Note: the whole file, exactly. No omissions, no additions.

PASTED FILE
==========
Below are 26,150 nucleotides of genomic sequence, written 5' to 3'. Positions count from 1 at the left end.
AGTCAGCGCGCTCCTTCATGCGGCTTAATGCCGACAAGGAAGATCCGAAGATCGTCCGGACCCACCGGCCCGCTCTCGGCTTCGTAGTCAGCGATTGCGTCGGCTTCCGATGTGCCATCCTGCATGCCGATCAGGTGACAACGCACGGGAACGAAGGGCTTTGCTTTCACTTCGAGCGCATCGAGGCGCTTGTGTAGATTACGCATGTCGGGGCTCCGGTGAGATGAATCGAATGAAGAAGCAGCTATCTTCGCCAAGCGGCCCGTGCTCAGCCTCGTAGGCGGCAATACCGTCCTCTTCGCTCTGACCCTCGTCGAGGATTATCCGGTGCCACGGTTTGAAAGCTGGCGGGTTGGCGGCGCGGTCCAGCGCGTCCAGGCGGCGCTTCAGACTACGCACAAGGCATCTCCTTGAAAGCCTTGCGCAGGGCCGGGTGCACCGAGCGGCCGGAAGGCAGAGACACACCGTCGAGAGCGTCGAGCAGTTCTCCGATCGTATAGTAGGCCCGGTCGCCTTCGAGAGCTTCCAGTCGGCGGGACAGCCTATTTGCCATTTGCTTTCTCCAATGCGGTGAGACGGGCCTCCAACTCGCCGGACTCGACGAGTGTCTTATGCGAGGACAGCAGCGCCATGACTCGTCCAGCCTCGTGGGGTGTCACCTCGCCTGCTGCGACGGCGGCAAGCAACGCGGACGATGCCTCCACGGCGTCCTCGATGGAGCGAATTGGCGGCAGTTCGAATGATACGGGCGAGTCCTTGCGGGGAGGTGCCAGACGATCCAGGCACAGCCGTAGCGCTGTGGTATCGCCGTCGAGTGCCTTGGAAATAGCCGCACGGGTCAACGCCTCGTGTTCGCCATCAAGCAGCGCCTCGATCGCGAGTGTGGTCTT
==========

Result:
Below are 26,150 nucleotides of genomic sequence, written 5' to 3'. Positions count from 1 at the left end.
AGTCAGCGCGCTCCTTCATGCGGCTTAATGCCGACAAGGAAGATCCGAAGATCGTCCGGACCCACCGGCCCGCTCTCGGCTTCGTAGTCAGCGATTGCGTCGGCTTCCGATGTGCCATCCTGCATGCCGATCAGGTGACAACGCACGGGAACGAAGGGCTTTGCTTTCACTTCGAGCGCATCGAGGCGCTTGTGTAGATTACGCATGTCGGGGCTCCGGTGAGATGAATCGAATGAAGAAGCAGCTATCTTCGCCAAGCGGCCCGTGCTCAGCCTCGTAGGCGGCAATACCGTCCTCTTCGCTCTGACCCTCGTCGAGGATTATCCGGTGCCACGGTTTGAAAGCTGGCGGGTTGGCGGCGCGGTCCAGCGCGTCCAGGCGGCGCTTCAGACTACGCACAAGGCATCTCCTTGAAAGCCTTGCGCAGGGCCGGGTGCACCGAGCGGCCGGAAGGCAGAGACACACCGTCGAGAGCGTCGAGCAGTTCTCCGATCGTATAGTAGGCCCGGTCGCCTTCGAGAGCTTCCAGTCGGCGGGACAGCCTATTTGCCATTTGCTTTCTCCAATGCGGTGAGACGGGCCTCCAACTCGCCGGACTCGACGAGTGTCTTATGCGAGGACAGCAGCGCCATGACTCGTCCAGCCTCGTGGGGTGTCACCTCGCCTGCTGCGACGGCGGCAAGCAACGCGGACGATGCCTCCACGGCGTCCTCGATGGAGCGAATTGGCGGCAGTTCGAATGATACGGGCGAGTCCTTGCGGGGAGGTGCCAGACGATCCAGGCACAGCCGTAGCGCTGTGGTATCGCCGTCGAGTGCCTTGGAAATAGCCGCACGGGTCAACGCCTCGTGTTCGCCATCAAGCAGCGCCTCGATCGCGAGTGTGGTCTT